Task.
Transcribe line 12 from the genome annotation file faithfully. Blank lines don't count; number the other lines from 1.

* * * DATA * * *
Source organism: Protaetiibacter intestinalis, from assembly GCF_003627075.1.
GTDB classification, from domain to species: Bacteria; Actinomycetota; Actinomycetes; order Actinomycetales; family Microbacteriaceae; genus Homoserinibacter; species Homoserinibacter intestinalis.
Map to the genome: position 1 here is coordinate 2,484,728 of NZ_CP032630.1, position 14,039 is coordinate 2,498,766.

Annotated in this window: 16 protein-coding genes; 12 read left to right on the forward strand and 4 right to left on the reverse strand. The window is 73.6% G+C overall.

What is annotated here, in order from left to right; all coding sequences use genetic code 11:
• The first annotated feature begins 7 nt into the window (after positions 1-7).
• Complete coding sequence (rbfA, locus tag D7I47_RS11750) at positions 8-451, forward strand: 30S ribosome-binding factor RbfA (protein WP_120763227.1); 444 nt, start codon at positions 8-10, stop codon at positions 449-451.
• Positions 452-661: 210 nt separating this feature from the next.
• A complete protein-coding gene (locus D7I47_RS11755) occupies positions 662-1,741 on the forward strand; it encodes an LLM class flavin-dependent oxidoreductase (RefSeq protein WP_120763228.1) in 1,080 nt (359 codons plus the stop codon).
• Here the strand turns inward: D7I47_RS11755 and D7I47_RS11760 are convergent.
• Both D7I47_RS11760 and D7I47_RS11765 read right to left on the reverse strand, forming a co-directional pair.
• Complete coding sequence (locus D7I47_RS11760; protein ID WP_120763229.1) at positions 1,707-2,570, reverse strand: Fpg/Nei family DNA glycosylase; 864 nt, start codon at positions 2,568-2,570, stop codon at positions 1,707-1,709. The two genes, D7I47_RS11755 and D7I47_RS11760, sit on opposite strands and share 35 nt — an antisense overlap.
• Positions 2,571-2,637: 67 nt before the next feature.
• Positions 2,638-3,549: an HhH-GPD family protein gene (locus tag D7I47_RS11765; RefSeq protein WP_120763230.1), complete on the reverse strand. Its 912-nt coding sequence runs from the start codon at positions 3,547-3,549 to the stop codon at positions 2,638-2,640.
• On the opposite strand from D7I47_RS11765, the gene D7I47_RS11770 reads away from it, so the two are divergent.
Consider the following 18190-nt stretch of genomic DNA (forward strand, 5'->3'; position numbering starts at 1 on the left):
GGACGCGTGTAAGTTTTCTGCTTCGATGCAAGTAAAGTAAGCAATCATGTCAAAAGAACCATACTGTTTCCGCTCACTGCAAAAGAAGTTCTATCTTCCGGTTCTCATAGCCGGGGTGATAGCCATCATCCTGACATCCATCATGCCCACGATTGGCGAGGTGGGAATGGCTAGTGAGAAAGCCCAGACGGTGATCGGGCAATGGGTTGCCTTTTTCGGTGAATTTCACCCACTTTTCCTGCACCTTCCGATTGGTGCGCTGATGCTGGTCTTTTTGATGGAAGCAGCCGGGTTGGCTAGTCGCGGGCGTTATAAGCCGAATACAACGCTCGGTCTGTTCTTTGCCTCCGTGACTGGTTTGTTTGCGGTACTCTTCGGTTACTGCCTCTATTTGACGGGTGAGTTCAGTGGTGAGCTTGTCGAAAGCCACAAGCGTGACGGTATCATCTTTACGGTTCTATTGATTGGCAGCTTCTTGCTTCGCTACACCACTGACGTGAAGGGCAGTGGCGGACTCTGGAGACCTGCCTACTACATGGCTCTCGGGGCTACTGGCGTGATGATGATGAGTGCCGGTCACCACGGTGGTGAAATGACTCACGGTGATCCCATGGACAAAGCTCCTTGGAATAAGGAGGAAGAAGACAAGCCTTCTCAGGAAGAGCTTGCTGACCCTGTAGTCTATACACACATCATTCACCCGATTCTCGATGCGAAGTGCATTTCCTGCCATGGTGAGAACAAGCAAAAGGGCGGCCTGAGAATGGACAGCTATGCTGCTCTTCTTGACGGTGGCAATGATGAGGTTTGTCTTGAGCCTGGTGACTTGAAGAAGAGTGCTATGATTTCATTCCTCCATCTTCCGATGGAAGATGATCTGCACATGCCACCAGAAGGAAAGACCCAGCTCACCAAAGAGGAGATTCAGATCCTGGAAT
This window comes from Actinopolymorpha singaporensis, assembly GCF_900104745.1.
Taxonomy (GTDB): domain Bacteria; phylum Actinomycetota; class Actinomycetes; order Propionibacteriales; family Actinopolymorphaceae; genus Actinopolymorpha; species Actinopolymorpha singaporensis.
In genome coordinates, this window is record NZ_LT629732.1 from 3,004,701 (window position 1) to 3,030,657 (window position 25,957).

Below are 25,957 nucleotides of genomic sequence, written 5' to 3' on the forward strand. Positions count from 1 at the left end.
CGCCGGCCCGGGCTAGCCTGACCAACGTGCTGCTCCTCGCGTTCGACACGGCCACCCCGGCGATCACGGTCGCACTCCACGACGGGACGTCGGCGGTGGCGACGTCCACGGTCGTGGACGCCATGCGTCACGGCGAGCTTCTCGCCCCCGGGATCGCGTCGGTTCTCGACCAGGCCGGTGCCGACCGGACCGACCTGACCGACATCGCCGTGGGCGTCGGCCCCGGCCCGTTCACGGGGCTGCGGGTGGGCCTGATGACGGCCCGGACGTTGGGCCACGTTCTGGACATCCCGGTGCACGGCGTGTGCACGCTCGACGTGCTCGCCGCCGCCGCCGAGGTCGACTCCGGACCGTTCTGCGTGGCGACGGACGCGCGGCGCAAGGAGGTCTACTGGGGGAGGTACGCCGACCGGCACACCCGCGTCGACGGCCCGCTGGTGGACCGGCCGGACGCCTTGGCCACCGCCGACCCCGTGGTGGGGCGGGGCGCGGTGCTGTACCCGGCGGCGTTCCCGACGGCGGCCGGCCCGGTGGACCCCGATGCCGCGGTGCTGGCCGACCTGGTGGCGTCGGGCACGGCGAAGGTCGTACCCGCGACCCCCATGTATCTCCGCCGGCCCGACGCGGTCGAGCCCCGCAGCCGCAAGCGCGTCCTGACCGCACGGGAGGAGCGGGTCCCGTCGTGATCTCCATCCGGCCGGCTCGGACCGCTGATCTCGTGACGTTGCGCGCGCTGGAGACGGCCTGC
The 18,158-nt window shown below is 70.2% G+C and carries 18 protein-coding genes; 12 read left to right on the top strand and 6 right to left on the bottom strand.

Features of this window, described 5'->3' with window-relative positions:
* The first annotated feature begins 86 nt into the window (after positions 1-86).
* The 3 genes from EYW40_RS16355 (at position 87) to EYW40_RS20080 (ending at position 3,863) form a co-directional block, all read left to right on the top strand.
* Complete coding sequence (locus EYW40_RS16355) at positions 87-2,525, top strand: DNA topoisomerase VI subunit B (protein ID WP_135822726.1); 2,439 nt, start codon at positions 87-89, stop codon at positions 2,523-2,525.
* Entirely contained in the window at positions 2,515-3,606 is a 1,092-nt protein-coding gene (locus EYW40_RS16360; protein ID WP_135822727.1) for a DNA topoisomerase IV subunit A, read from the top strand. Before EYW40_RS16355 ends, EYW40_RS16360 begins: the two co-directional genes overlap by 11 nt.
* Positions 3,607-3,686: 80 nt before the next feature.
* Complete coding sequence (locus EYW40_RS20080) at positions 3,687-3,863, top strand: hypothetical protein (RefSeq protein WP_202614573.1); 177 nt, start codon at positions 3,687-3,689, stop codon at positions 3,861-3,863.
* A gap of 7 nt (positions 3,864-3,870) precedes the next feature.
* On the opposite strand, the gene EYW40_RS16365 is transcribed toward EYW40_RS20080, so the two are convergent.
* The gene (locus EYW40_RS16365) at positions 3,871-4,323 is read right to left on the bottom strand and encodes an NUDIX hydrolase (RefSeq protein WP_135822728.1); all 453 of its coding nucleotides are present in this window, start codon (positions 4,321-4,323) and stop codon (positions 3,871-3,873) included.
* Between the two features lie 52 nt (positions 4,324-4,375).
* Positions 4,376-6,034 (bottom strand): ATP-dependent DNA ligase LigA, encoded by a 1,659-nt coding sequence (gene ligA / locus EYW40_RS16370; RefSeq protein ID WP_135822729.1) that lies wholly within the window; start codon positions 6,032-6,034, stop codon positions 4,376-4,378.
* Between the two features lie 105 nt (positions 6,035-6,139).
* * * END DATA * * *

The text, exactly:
• Complete coding sequence (locus D7I47_RS11760; protein ID WP_120763229.1) at positions 1,707-2,570, reverse strand: Fpg/Nei family DNA glycosylase; 864 nt, start codon at positions 2,568-2,570, stop codon at positions 1,707-1,709. The two genes, D7I47_RS11755 and D7I47_RS11760, sit on opposite strands and share 35 nt — an antisense overlap.